MS Patient Takes NZ Health Ministry to High Court

by Thilaka Ravi on  March 18, 2008 at 4:04 PM Medico Legal News   - G J E 4
MS Patient Takes NZ Health Ministry to High Court
Wheelchair-bound, Multiple Sclerosis patient Melanie Trevethick is taking the health ministry in New Zealand to the High Court hoping to change its funding priorities. She wants the same financial benefits as those who get accident compensation.

Melanie Trevethick had to sell her house to pay more than $90,000 for a modified van. According to the existing provision, The Ministry of Health will provide up to $12,900 towards the cost of a van for those disabled by disease. This financial assistance too, will be given on condition the person is in fulltime work, education or vocational work.

The Accident Compensation Corporation (ACC), on the other hand, will pay the full cost, which can now be $110,000.

The difference in the financial package is because Melanie's disability is from illness and not an accident. She is taking the matter to court and is intent on fighting this "blatant discrimination" at the heart of the health system in New Zealand.

According to the Health Ministry if the cause of disability is recognized as a ground for compensation, it would have costly implications for the health sector and be an administrative burden.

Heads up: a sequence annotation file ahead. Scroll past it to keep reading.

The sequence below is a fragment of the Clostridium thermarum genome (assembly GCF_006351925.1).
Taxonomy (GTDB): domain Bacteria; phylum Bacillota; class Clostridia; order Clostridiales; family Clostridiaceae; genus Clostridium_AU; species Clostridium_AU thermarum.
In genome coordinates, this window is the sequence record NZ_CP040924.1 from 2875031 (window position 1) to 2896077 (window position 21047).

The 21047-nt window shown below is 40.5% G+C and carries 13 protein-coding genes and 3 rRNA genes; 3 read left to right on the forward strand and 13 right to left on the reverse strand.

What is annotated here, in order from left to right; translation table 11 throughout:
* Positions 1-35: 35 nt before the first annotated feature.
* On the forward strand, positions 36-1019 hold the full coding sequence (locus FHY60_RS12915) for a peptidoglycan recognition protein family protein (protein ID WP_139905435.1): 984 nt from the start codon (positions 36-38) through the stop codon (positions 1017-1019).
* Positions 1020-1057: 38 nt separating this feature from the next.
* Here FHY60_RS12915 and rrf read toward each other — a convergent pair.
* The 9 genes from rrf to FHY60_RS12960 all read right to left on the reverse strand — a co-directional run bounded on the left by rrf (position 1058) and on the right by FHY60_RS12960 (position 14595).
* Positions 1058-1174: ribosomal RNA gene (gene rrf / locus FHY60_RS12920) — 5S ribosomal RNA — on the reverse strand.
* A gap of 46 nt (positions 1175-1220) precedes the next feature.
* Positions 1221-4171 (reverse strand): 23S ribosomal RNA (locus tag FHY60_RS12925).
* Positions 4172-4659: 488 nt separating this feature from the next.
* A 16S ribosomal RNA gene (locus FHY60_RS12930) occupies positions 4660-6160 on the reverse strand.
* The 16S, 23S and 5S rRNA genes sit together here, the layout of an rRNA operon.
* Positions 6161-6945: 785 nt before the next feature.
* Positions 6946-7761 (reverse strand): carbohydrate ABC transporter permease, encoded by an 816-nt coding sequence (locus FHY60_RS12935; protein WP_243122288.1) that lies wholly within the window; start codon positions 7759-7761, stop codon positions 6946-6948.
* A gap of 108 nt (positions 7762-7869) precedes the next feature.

Martha Coleman, from the Health Ministry said, "To establish discrimination, Ms Trevethick must point to someone else under that scheme that is getting a benefit that she is not."

Disability Issues Minister Ruth Dyson agreed that there was a disparity in provision for ACC claimants and those funded by the Health Ministry and it was unfair.  She added that her Government had "done a lot to reduce those anomalies and inequities"

Representatives from health and disability groups including the Cancer Society, the Cerebral Palsy Society and Alzheimer's NZ, support Trevethick in her legal battle.

Melanie Trevethick now aged 51, was diagnosed with multiple sclerosis, a progressive disease of the central nervous system, in 1996. She cannot stand up on her own. She uses a powered wheelchair and has a caregiver to help her in and out of bed.

She has a mentally disabled daughter Eve, 18, who has an immune deficiency disorder.  Melanie needs to make frequent trips to a hospital in Hamilton for her daughter's sake, from where the two stay in a retirement-complex unit in Cambridge.

Source: Medindia

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